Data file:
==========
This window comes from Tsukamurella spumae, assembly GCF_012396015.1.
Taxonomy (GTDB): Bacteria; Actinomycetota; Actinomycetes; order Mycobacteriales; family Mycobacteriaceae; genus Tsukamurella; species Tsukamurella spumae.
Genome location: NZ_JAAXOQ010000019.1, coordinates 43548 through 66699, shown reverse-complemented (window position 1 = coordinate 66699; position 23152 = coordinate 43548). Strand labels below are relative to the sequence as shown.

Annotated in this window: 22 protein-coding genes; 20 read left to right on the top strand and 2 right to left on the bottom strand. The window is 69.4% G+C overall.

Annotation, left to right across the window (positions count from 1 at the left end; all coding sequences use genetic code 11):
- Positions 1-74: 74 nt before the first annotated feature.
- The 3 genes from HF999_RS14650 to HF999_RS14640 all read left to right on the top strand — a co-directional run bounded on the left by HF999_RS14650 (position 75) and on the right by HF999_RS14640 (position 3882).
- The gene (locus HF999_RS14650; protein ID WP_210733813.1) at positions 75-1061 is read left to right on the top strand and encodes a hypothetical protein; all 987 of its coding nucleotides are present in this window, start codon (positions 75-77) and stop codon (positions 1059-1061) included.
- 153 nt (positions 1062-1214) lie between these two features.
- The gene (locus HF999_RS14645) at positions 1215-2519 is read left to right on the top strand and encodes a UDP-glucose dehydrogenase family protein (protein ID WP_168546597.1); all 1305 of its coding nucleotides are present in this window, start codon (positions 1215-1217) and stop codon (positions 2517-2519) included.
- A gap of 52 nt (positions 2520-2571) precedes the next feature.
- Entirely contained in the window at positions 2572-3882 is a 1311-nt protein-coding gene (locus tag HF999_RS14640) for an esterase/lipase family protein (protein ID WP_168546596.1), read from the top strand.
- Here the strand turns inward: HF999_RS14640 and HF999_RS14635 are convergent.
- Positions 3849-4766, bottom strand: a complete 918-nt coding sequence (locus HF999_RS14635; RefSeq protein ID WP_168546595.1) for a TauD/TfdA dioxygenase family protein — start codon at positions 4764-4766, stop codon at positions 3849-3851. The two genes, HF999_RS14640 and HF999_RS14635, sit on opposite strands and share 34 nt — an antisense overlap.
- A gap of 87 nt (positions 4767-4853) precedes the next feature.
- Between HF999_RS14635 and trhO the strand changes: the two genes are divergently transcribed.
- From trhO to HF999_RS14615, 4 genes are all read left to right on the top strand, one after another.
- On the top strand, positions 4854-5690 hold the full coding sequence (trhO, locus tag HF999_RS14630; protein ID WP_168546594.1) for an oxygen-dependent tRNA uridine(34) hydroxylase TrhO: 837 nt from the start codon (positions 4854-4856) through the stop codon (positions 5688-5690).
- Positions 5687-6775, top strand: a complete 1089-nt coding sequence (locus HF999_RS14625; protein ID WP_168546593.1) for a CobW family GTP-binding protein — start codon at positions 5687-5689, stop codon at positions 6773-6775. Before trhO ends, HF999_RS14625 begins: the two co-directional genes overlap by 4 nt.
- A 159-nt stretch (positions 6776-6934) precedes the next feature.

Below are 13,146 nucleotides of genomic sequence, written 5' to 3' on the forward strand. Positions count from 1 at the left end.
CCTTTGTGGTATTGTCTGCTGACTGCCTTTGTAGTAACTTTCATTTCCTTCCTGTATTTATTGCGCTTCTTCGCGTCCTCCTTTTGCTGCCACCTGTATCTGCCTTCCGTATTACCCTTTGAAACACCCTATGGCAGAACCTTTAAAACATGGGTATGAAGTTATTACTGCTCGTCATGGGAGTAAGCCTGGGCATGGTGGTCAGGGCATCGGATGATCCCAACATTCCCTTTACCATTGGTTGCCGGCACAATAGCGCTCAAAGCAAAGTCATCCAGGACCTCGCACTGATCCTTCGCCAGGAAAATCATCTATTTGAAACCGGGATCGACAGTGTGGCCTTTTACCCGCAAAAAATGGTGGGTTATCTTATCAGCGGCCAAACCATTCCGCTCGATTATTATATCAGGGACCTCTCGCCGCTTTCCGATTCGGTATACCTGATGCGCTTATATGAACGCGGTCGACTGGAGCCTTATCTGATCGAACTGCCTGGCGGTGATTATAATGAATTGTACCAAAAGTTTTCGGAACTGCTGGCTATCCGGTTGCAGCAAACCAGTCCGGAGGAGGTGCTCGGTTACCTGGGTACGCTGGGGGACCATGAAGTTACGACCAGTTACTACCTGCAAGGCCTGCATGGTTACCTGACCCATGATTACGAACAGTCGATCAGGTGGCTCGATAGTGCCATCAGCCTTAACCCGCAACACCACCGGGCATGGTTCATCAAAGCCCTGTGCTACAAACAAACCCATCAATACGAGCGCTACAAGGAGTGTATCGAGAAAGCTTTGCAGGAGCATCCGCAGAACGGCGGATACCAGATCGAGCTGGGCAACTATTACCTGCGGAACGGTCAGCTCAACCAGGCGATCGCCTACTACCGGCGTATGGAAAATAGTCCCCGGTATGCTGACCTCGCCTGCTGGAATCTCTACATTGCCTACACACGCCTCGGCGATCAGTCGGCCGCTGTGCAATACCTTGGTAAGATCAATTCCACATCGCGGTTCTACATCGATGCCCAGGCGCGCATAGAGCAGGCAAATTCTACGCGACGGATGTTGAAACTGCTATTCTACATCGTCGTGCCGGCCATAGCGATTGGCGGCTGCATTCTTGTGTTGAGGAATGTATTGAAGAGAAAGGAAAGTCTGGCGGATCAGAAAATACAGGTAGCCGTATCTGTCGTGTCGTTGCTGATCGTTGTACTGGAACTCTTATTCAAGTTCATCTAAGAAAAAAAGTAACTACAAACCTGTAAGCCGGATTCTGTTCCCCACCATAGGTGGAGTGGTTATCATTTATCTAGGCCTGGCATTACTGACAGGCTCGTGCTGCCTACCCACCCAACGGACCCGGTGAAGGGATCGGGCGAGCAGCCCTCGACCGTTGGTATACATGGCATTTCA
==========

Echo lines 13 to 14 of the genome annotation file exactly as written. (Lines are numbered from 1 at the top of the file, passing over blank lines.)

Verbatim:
- Here the strand turns inward: HF999_RS14640 and HF999_RS14635 are convergent.
- Positions 3849-4766, bottom strand: a complete 918-nt coding sequence (locus HF999_RS14635; RefSeq protein ID WP_168546595.1) for a TauD/TfdA dioxygenase family protein — start codon at positions 4764-4766, stop codon at positions 3849-3851. The two genes, HF999_RS14640 and HF999_RS14635, sit on opposite strands and share 34 nt — an antisense overlap.